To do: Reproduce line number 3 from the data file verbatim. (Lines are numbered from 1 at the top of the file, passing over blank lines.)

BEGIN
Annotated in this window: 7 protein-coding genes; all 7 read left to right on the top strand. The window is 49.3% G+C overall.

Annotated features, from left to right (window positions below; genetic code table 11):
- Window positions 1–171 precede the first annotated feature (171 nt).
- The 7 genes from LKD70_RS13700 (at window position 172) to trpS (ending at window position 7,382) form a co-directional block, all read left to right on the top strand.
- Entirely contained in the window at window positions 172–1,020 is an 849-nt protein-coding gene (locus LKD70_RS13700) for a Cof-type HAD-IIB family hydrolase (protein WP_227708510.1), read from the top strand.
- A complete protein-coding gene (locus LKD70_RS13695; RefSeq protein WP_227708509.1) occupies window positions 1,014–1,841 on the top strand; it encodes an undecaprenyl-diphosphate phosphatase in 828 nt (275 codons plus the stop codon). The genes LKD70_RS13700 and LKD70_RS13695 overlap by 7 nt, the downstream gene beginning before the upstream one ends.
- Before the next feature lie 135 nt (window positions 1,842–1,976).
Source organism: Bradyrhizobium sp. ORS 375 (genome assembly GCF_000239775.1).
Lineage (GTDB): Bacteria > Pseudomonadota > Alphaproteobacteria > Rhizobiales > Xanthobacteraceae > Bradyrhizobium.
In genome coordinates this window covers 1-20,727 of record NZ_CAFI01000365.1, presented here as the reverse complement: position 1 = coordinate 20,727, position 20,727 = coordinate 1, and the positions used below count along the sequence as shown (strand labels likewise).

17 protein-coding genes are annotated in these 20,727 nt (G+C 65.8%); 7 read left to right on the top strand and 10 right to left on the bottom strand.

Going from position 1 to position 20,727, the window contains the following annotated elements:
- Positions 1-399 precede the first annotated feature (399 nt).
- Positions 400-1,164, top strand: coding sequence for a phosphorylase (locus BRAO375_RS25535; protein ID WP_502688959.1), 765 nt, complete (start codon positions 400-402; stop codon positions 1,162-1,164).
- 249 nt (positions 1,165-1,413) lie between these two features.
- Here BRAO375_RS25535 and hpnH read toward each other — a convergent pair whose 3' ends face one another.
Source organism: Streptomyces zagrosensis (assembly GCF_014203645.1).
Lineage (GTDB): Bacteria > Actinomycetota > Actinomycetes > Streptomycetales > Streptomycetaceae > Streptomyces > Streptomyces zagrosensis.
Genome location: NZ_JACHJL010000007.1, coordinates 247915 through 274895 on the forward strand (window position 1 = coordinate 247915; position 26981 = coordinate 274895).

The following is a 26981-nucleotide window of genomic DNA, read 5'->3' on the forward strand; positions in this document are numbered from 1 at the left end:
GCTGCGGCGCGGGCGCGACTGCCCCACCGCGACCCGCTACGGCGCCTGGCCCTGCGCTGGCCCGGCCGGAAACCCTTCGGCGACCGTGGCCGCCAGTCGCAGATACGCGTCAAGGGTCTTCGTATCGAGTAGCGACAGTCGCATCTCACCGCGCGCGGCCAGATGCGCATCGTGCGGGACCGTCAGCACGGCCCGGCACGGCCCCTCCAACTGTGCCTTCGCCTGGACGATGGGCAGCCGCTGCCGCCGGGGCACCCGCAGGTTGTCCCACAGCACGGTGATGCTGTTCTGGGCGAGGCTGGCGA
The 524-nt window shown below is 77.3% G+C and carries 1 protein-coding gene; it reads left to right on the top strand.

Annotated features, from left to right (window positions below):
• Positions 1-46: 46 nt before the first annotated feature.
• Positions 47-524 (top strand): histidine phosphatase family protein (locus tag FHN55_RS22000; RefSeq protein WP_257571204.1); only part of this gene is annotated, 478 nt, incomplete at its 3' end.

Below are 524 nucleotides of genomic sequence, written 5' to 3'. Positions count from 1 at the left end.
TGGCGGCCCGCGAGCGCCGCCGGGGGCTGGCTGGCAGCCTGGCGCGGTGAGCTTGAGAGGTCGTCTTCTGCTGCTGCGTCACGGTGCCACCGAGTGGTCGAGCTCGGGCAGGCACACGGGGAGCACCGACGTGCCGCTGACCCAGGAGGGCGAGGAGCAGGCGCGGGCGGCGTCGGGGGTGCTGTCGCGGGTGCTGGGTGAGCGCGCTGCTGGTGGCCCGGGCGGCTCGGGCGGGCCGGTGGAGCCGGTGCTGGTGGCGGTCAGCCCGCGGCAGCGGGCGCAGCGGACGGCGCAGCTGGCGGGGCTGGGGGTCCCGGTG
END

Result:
- Window positions 1–171 precede the first annotated feature (171 nt).